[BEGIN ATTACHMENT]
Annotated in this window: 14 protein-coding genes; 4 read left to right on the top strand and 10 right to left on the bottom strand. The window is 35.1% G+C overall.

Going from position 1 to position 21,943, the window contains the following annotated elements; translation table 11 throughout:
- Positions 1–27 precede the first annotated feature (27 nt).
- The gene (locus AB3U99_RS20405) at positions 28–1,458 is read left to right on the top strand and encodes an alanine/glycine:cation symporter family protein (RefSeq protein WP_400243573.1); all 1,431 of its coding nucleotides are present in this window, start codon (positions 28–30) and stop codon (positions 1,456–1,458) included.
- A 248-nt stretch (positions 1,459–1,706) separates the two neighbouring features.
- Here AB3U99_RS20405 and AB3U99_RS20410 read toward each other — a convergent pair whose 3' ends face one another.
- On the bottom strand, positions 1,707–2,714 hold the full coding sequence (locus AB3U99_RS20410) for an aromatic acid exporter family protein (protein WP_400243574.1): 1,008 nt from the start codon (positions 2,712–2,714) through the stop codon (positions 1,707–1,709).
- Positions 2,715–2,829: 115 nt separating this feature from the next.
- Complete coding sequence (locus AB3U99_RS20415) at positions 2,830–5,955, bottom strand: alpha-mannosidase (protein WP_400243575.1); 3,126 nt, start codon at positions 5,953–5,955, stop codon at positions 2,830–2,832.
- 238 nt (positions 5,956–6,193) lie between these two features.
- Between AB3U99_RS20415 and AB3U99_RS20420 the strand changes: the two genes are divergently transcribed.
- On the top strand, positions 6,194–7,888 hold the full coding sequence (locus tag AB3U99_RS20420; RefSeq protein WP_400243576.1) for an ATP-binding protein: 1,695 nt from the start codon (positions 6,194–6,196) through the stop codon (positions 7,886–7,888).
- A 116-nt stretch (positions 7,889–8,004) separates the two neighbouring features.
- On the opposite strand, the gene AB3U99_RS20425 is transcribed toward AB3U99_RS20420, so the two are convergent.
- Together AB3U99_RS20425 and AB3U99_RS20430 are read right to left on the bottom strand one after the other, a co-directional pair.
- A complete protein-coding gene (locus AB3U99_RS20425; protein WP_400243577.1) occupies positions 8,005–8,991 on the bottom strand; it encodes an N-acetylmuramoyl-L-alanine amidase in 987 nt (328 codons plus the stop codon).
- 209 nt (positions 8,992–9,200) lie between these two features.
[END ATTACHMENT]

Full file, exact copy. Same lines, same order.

Annotated in this window: 14 protein-coding genes; 4 read left to right on the top strand and 10 right to left on the bottom strand. The window is 35.1% G+C overall.

Going from position 1 to position 21,943, the window contains the following annotated elements; translation table 11 throughout:
- Positions 1–27 precede the first annotated feature (27 nt).
- The gene (locus AB3U99_RS20405) at positions 28–1,458 is read left to right on the top strand and encodes an alanine/glycine:cation symporter family protein (RefSeq protein WP_400243573.1); all 1,431 of its coding nucleotides are present in this window, start codon (positions 28–30) and stop codon (positions 1,456–1,458) included.
- A 248-nt stretch (positions 1,459–1,706) separates the two neighbouring features.
- Here AB3U99_RS20405 and AB3U99_RS20410 read toward each other — a convergent pair whose 3' ends face one another.
- On the bottom strand, positions 1,707–2,714 hold the full coding sequence (locus AB3U99_RS20410) for an aromatic acid exporter family protein (protein WP_400243574.1): 1,008 nt from the start codon (positions 2,712–2,714) through the stop codon (positions 1,707–1,709).
- Positions 2,715–2,829: 115 nt separating this feature from the next.
- Complete coding sequence (locus AB3U99_RS20415) at positions 2,830–5,955, bottom strand: alpha-mannosidase (protein WP_400243575.1); 3,126 nt, start codon at positions 5,953–5,955, stop codon at positions 2,830–2,832.
- 238 nt (positions 5,956–6,193) lie between these two features.
- Between AB3U99_RS20415 and AB3U99_RS20420 the strand changes: the two genes are divergently transcribed.
- On the top strand, positions 6,194–7,888 hold the full coding sequence (locus tag AB3U99_RS20420; RefSeq protein WP_400243576.1) for an ATP-binding protein: 1,695 nt from the start codon (positions 6,194–6,196) through the stop codon (positions 7,886–7,888).
- A 116-nt stretch (positions 7,889–8,004) separates the two neighbouring features.
- On the opposite strand, the gene AB3U99_RS20425 is transcribed toward AB3U99_RS20420, so the two are convergent.
- Together AB3U99_RS20425 and AB3U99_RS20430 are read right to left on the bottom strand one after the other, a co-directional pair.
- A complete protein-coding gene (locus AB3U99_RS20425; protein WP_400243577.1) occupies positions 8,005–8,991 on the bottom strand; it encodes an N-acetylmuramoyl-L-alanine amidase in 987 nt (328 codons plus the stop codon).
- 209 nt (positions 8,992–9,200) lie between these two features.